The overall rankings for aspects are shown in Table 13 by arranging the sum of rankings of each aspect in ascending order. It is clear that “Organizations” is the most important aspect. According to the total influence matrix for aspects, a causal diagram depicted in Figure 4 shows that P Transport Company should energetically get down to performance improvement of “Organizations” to facilitate those of the other aspects. Also, it is reasonable for P Transport Company to undertake the development of appropriate strategies for improving “Organizations” because “Organizations” is categorized into a class of “cause.” It is noted that the proposed causal diagram does not make use of prominences and relations. This is quite different from the traditional causal diagram.

Table 13: The overall ranking for aspects.
Figure 4: The causal diagram for aspects.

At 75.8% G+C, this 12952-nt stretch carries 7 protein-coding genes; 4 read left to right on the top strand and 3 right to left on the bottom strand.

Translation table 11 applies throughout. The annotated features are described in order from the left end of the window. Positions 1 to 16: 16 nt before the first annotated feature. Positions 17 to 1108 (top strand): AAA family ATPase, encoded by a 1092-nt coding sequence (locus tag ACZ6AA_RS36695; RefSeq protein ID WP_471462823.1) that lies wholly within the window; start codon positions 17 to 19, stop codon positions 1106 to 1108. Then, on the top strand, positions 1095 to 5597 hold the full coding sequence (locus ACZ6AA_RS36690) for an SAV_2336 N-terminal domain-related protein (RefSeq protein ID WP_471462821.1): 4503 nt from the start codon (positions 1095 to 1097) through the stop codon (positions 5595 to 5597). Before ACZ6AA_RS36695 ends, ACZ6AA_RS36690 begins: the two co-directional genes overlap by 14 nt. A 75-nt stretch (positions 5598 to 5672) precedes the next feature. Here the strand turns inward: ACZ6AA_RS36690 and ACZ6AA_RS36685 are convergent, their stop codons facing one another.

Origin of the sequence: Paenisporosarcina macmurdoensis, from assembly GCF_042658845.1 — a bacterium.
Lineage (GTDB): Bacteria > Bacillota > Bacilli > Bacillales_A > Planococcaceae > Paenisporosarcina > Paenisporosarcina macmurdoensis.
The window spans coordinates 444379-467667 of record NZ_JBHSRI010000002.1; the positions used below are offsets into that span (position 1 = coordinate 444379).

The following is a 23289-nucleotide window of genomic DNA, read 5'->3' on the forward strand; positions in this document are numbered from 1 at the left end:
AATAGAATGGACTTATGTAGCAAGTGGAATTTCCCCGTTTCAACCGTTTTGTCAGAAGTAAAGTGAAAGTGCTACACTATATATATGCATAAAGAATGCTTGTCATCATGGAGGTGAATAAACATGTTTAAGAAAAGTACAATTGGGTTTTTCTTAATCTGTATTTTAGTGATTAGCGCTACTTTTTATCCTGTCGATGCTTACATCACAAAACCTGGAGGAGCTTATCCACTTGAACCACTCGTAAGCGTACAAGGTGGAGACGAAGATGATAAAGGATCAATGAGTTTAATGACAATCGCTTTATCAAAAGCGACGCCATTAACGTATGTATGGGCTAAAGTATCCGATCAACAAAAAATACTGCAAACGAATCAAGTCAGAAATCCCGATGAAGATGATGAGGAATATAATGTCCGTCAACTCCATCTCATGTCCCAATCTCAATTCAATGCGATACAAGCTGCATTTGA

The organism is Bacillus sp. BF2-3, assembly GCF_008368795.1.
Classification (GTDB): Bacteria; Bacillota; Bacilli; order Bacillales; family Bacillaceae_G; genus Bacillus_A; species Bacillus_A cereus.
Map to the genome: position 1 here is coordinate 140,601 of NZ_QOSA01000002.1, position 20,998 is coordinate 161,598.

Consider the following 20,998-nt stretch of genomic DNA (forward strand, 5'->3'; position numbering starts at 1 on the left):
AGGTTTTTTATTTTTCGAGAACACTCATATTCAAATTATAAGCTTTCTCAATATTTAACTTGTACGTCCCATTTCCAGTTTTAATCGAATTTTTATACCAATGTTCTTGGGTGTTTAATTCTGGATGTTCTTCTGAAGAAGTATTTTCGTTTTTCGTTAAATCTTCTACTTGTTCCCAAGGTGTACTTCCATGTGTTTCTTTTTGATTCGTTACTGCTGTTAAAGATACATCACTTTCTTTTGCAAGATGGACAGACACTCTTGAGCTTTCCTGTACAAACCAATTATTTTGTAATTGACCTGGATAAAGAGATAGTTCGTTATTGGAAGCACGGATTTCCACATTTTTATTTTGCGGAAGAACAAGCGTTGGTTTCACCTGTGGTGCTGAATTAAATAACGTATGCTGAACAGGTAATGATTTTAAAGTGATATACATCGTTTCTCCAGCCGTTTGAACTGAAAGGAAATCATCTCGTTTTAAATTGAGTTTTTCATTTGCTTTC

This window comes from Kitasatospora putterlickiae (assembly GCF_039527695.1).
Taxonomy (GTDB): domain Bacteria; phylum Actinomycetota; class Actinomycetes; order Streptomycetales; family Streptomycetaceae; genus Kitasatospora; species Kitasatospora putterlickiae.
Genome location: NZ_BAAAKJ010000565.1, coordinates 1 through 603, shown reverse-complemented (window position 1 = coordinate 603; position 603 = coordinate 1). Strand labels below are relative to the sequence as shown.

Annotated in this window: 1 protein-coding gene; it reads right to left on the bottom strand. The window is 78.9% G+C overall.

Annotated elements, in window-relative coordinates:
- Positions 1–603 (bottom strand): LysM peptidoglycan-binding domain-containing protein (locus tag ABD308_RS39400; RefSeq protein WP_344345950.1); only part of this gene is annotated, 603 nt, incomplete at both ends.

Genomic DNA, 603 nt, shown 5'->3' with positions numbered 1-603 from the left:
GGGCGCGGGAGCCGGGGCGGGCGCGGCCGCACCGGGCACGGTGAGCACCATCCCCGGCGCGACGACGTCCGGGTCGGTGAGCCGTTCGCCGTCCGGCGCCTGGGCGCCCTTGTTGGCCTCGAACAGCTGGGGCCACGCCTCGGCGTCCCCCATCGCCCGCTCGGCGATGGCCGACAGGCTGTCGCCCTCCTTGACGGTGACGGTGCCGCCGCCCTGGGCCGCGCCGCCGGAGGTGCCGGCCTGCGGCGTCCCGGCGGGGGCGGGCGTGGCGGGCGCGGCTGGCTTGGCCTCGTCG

4.3.2. Importance Analysis for Criteria

Based on the expert survey and the use of the DEMATEL method, the initial direct influence matrix in Table 14 for criteria was calculated using (1). The normalized direct influence matrix in Table 15 was obtained through (2). The total influence matrix in Table 16 was calculated using (3). Table 17 summarizes the prominence and relation of each criterion; Table 18 summarizes the cause/effect properties of twelve criteria considered.

Table 14: The initial direct influence matrix for criteria.
Table 15: The normalized direct influence matrix for criteria.
Table 16: The total influence matrix for criteria.
Table 17: Prominence and relation of each criterion.
Table 18: Cause/effect properties of criteria.

As shown in Table 19, a weighted supermatrix can be obtained by normalizing the total influence matrix. The limiting supermatrix derived by the weighted supermatrix was shown in Table 20.

Table 19: The weighted supermatrix for criteria.
Table 20: The limited supermatrix for criteria.

The overall rankings for criteria are shown in Table 21 by arranging the sum of rankings of each criterion in ascending order. According the overall ranking list, we take top executive support (1), funding and budget (3), experience and ability of consultant (1), project team composition (1), timely and correct information (1), degree of completeness of transmission equipment (3), and user recognition (2) as key criteria.